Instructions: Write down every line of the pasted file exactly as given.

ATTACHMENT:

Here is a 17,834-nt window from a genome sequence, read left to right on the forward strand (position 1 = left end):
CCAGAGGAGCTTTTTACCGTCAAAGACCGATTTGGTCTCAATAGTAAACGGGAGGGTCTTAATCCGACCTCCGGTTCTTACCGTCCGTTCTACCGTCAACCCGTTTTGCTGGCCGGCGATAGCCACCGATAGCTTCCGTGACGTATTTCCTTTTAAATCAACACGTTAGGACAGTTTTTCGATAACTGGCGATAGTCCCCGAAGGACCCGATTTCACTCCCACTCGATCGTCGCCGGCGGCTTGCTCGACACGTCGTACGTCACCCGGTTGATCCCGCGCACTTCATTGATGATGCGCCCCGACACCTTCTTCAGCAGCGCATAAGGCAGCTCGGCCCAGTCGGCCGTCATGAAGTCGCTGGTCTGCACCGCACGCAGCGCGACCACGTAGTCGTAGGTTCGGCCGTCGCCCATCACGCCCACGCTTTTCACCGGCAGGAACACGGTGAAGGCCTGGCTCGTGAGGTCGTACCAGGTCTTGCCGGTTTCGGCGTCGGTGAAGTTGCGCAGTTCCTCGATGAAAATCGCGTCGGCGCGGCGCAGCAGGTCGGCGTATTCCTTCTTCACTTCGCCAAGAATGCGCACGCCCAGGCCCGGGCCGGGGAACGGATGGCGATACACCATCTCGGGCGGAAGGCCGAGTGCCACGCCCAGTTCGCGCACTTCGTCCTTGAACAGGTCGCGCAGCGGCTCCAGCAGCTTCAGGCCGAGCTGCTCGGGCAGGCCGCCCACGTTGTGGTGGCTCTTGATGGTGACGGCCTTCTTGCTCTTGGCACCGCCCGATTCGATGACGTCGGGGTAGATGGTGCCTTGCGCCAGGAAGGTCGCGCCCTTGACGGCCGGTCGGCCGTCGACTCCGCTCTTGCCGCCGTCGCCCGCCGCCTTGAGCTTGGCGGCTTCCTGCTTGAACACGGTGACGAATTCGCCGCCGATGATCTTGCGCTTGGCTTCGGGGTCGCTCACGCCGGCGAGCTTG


Here is a 17,834-nt window from a genome sequence, read left to right on the forward strand (position 1 = left end):
CCAGAGGAGCTTTTTACCGTCAAAGACCGATTTGGTCTCAATAGTAAACGGGAGGGTCTTAATCCGACCTCCGGTTCTTACCGTCCGTTCTACCGTCAACCCGTTTTGCTGGCCGGCGATAGCCACCGATAGCTTCCGTGACGTATTTCCTTTTAAATCAACACGTTAGGACAGTTTTTCGATAACTGGCGATAGTCCCCGAAGGACCCGATTTCACTCCCACTCGATCGTCGCCGGCGGCTTGCTCGACACGTCGTACGTCACCCGGTTGATCCCGCGCACTTCATTGATGATGCGCCCCGACACCTTCTTCAGCAGCGCATAAGGCAGCTCGGCCCAGTCGGCCGTCATGAAGTCGCTGGTCTGCACCGCACGCAGCGCGACCACGTAGTCGTAGGTTCGGCCGTCGCCCATCACGCCCACGCTTTTCACCGGCAGGAACACGGTGAAGGCCTGGCTCGTGAGGTCGTACCAGGTCTTGCCGGTTTCGGCGTCGGTGAAGTTGCGCAGTTCCTCGATGAAAATCGCGTCGGCGCGGCGCAGCAGGTCGGCGTATTCCTTCTTCACTTCGCCAAGAATGCGCACGCCCAGGCCCGGGCCGGGGAACGGATGGCGATACACCATCTCGGGCGGAAGGCCGAGTGCCACGCCCAGTTCGCGCACTTCGTCCTTGAACAGGTCGCGCAGCGGCTCCAGCAGCTTCAGGCCGAGCTGCTCGGGCAGGCCGCCCACGTTGTGGTGGCTCTTGATGGTGACGGCCTTCTTGCTCTTGGCACCGCCCGATTCGATGACGTCGGGGTAGATGGTGCCTTGCGCCAGGAAGGTCGCGCCCTTGACGGCCGGTCGGCCGTCGACTCCGCTCTTGCCGCCGTCGCCCGCCGCCTTGAGCTTGGCGGCTTCCTGCTTGAACACGGTGACGAATTCGCCGCCGATGATCTTGCGCTTGGCTTCGGGGTCGCTCACGCCGGCGAGCTTG